What really holds me back is that I’m just not into the yogi lifestyle, my perception of which is admittedly based entirely on stereotypes. Yogis are people who shop only at Whole Foods. They’re that one jerk in the front row of class who’s been doing headstands since we started warming up. They say words like utkatasana. What is that, even? (Spoiler alert: It means chair pose. You may be shocked to learn I don’t know Sanskrit.) At times, I’ve tried to take a cue from my peers, but the studio is usually too dark for me to see anyone else completely. And by the time I’ve figured out the pose I’m supposed to be doing, the instructor’s already moved on. Also, if we’re getting really honest here, spending 90 minutes in 100-degree heat should involve a glass of alcohol and the beach.

So, in March, when the W Hotel invited me to try out its Fit Retreat in Vieques, Puerto Rico — which is centered around healthy eating and celebrity yoga instructor Tara Stiles’ Strala Yoga practice — I was the perfect candidate (read: skeptic) for the job. If I was ever going to flip my perspective and find my yogic sense of self, it would be through a three-day workshop on a tropical island. Plus, the winter in New York was unbearable. They honestly could have lured me to Puerto Rico with the promise of a knitting seminar.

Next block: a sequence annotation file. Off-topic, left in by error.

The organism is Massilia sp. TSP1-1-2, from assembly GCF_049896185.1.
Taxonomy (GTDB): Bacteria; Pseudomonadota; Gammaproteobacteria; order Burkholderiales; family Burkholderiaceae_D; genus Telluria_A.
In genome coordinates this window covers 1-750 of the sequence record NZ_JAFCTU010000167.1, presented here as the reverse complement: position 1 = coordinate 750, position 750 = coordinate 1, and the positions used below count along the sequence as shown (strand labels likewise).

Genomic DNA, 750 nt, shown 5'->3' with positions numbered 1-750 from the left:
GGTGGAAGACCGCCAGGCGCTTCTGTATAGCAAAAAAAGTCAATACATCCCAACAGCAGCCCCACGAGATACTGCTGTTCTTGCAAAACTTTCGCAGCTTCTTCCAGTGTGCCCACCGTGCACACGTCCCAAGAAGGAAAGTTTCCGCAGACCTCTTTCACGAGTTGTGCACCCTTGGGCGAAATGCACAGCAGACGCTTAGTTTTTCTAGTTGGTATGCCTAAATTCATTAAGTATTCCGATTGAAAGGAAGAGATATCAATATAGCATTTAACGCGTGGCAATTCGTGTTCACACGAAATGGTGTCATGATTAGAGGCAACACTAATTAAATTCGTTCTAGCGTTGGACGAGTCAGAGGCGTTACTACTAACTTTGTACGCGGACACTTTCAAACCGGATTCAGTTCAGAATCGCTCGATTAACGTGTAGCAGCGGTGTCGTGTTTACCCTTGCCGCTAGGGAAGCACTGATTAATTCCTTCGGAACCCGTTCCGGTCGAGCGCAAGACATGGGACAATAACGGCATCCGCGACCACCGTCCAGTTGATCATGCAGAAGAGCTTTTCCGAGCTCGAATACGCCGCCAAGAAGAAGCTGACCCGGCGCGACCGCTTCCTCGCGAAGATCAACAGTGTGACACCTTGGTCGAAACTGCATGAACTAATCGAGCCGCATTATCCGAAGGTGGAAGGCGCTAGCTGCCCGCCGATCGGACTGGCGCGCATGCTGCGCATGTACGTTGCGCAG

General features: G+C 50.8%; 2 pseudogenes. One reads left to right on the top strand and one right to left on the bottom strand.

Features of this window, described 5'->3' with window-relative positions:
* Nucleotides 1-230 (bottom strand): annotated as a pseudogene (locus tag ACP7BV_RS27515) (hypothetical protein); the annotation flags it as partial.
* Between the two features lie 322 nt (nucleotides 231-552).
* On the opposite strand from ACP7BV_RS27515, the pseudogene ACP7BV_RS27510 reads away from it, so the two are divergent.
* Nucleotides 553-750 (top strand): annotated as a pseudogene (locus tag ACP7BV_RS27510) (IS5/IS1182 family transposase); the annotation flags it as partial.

Truth: I went into this trip looking for reasons to hate on it. And when I was handed a glass of green juice upon arrival to the W, I thought I had found a reason. I’ve always been of the opinion that eating a salad trumps swallowing liquid kale. I took a polite sip, expecting to sneakily put the rest of the glass on a side table, and discovered that this juice was fucking delicious. What witchcraft was this? The server informed me it was Stiles’ own recipe, called the Green Dream: spinach, banana, almond milk, a touch of ginger. I drank the whole thing. If this woman could get me drinking green things, maybe she could change my mind about yoga.